x86 Assembly Cheat
THIS REPO HAS MOVED TO: https://github.com/cirosantilli/linux-kernel-module-cheat#userland-assembly
All the most valuable content has already been moved: the bulk of the x86 instruction examples with assertions.
There is some stuff left here, e.g. 32-bit x86 and some useless prose. Maybe one day I'll migrate them, let's see.
No major new features are intended to be added here.
Notable advantages of LKMC repository include:
- a single unified cross arch setup for ARM and x86_64, with cross arch concepts all nicely factored out
- gem5 support. This is because we have integration of QEMU / gem5 / Buildroot setups already done there
- parallel testing. Mostly because the build system there is Python, which is more flexible.
- other stuff I can't remember right now. That setup just has a ton of features, and will continue to get more and more ;-)
The bulk of this repo had been written a long time ago, and so it was semi-crappy. All content that moved to LKMC was reviewed and improved.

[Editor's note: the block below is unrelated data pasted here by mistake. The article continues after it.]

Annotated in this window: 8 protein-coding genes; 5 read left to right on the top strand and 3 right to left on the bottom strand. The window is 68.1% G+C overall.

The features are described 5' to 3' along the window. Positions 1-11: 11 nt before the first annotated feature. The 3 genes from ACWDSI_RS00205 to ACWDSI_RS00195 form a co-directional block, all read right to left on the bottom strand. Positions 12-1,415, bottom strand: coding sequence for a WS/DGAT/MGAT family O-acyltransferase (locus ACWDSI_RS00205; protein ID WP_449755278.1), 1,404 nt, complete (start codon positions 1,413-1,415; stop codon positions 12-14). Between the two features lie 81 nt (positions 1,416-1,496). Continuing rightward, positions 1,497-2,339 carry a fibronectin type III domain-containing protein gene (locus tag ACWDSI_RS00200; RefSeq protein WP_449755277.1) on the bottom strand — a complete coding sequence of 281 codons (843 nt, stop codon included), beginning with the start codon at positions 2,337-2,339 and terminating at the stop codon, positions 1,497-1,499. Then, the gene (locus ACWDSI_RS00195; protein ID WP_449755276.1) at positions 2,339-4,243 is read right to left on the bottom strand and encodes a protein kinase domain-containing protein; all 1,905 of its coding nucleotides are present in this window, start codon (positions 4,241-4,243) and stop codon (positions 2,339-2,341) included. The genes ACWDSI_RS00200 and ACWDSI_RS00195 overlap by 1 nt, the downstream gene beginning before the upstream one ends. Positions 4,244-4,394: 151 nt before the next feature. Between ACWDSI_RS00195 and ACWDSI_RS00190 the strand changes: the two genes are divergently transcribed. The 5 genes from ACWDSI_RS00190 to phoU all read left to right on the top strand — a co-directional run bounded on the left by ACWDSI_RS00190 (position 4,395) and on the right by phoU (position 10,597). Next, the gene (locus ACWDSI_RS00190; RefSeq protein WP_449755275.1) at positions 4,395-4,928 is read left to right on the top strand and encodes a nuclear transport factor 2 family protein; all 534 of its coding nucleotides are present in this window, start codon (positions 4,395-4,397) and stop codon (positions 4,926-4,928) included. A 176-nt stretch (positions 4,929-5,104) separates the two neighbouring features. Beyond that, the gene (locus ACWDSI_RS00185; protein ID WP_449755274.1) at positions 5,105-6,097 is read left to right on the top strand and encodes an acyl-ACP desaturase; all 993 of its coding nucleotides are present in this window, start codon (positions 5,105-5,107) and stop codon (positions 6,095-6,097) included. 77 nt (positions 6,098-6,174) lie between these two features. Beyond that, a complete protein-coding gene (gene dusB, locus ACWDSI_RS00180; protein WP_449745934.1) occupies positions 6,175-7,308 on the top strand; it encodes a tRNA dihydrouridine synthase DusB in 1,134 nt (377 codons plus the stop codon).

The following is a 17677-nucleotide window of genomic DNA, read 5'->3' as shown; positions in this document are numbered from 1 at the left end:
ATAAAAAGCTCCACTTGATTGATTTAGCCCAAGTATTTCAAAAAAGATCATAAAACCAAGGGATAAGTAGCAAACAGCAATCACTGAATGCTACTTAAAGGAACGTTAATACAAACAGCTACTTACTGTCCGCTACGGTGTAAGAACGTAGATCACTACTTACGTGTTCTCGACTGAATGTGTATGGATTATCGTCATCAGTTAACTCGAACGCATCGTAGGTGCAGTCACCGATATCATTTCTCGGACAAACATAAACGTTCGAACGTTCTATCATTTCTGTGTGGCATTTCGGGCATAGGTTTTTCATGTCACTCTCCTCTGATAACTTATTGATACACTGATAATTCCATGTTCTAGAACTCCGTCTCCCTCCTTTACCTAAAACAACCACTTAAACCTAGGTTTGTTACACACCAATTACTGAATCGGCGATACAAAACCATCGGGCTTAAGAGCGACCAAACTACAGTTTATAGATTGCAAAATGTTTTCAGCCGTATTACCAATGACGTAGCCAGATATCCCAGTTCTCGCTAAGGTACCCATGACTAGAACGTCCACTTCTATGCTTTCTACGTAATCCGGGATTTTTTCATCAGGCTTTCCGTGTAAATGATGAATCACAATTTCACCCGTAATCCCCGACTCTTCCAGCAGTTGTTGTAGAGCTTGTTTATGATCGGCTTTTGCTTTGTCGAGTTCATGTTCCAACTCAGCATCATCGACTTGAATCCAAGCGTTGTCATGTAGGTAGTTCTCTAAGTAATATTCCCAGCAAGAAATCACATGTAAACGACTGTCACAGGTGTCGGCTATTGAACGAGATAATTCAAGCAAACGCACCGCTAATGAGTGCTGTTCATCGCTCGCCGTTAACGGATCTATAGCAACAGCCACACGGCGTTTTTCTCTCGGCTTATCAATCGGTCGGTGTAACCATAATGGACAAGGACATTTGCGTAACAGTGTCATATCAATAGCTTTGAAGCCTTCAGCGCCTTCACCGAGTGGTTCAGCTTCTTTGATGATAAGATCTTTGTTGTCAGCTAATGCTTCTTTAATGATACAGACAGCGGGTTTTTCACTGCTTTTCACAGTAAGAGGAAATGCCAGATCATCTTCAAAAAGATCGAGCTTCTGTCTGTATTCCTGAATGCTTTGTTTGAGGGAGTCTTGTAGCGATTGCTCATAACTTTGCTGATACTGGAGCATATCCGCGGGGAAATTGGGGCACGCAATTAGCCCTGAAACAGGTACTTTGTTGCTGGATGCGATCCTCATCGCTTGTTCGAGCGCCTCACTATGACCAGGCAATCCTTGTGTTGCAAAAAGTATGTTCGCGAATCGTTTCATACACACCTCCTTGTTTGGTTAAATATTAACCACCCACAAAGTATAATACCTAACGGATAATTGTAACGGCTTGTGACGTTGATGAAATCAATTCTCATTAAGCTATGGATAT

In particular, the use of NASM was a bad choice from before I understood that GCC uses GNU GAS assembly by default. I intend to just migrate NASM examples to GAS, and let NASM die: if you really, want NASM, please checkout just before the migration. NASM devs are cool, but GCC wins.
However, the LKMC infrastructure is already working and completely superior, all that is left if to migrate some missing key concept examples there.
x86 IA-32 and x86-64 userland minimal examples tutorial. Hundreds of runnable asserts. Nice GDB setup. IO done with libc, so OS portable in theory. NASM and GAS covered. Tested in Ubuntu 18.04. Containers (ELF), linking, calling conventions. System land cheat at: https://github.com/cirosantilli/arm-assembly-cheat
- Getting started
- How to learn
- Instruction sets
- Pros and cons of assembly
- Intel processor history
- Intel vs AT&T syntax
- CPU architecture
- Dynamic libraries
- Compiler generated
- Related tutorials